Academic journal article Exceptional Children

Efficacy of a Reading Intervention for Middle School Students with Learning Disabilities

Academic journal article Exceptional Children

Efficacy of a Reading Intervention for Middle School Students with Learning Disabilities

Article excerpt

Over the past 2 decades, considerable attention has focused on beginning reading instruction, including an emphasis on designing and implementing effective interventions to prevent reading problems in young children (Fletcher, Lyon, Fuchs, & Barnes, 2007; Torgesen, Rose, Lindamood, Conway, & Garvan, 1999; Vellutino, Scanlon, Small, & Fanuele, 2006; Wanzek & Vaughn, 2011). Findings from these studies have provided a foundation for designing appropriate instruction for students with reading difficulties and disabilities with an aim toward preventing reading problems. Despite their documented effectiveness, these interventions have either been

inadequately implemented or are insufficient to prevent reading difficulties in older students. To illustrate, although recent National Assessment of Educational Progress (National Center for Education Statistics, 2007) data showed a slight gain in fourth- and eighth-grade reading comprehension scores since 1992, 26% of students still read below basic--which means that they cannot understand grade-level text.

Remediation of reading difficulties in older students may require considerable intensity and differentiation of instruction. A significant problem is that intensive, small-group instruction provided by highly skilled teachers is an expensive and infrequently applied instructional practice within most educational settings (Vaughn, Levy, Coleman, & Bos, 2002; Vaughn, Moody, & Schumm, 1998). Therefore, it is perhaps not surprising that the few available studies of students who receive special education services show flat levels of growth and little evidence that interventions through special education actually close the achievement gap (Bentum & Aaron, 2003; Foorman et al., 1997; Hanushek, Kain, & Rivkin, 1998; Torgesen et al., 2001).

Beyond inclusion, resource rooms, and other standard special education practices, there is relatively little research on reading interventions for middle school students with reading disabilities. In 2007, Scammacca and colleagues conducted a meta-analysis of reading intervention studies with older students with reading disabilities. There were 17 studies examining interventions for students with learning disabilities (LD) that met criteria for the meta-analysis. The interventions in these studies were brief (all but one was conducted for less than 15 hr of intervention) and 15 of the studies used researcher-developed measures that were associated with higher effects than the standardized measures. The majority of the interventions addressed the reading components of vocabulary and comprehension. Overall, the authors identified several key findings from their analyses about reading interventions for older students with LD:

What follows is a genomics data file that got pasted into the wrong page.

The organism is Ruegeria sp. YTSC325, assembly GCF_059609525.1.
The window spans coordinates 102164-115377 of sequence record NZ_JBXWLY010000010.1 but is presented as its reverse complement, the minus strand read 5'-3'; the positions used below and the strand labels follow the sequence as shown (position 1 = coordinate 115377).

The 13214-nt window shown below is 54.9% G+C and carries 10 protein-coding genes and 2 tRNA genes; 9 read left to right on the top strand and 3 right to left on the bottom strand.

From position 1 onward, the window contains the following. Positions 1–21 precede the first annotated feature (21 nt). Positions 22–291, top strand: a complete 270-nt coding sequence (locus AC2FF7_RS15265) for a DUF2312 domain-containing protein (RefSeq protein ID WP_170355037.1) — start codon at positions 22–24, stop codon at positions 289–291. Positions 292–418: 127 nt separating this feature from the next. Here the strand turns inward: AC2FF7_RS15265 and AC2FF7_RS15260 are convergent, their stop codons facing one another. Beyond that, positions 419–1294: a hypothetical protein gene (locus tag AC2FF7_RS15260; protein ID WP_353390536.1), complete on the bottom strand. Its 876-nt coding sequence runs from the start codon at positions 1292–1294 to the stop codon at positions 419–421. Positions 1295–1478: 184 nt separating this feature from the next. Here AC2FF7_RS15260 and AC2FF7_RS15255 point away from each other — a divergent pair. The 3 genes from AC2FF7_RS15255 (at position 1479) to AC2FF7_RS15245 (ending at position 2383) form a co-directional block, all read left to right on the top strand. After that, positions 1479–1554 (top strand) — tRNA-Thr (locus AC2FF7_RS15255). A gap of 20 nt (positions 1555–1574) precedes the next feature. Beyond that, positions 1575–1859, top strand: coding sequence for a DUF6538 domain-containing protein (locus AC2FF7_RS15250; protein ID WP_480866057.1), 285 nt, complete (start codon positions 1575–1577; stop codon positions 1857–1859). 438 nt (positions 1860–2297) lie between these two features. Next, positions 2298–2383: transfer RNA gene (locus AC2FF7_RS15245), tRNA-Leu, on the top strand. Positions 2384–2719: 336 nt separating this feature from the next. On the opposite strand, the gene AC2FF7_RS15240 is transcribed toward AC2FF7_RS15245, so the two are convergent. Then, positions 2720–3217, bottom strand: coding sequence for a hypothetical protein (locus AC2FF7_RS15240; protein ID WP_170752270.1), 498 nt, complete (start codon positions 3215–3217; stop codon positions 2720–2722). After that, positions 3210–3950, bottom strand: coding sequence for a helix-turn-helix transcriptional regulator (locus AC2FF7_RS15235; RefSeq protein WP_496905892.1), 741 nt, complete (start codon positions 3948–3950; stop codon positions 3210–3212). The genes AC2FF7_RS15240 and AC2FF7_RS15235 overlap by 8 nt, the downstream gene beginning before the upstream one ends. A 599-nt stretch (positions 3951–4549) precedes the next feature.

* Students demonstrated gains from the interventions with large effect sizes reported for reading comprehension on researcher-developed outcome measures; however, it was not possible to determine the extent to which these gains actually resulted in overall advancement--meaning that students were closing the gap with typical readers--or merely making gains relative to comparison but not actual normative progress.

* Students benefited from a range of intervention types including word- and text-level interventions as well as vocabulary and comprehension interventions.

* There were an inadequate number of experimental studies, conducted over extensive time (> 10 hr of intervention) and utilizing standardized measures as outcomes.

Recently, a practice guide (Kamil et al., 2008) provided a summary of effective practices for adolescent literacy broadly, not specifically for students with LD or reading difficulties. They identified three practices that had strong research evidence: (a) providing explicit vocabulary instruction, (b) providing direct and explicit comprehension instruction, and (c) providing intensive and individualized interventions by trained specialists. …

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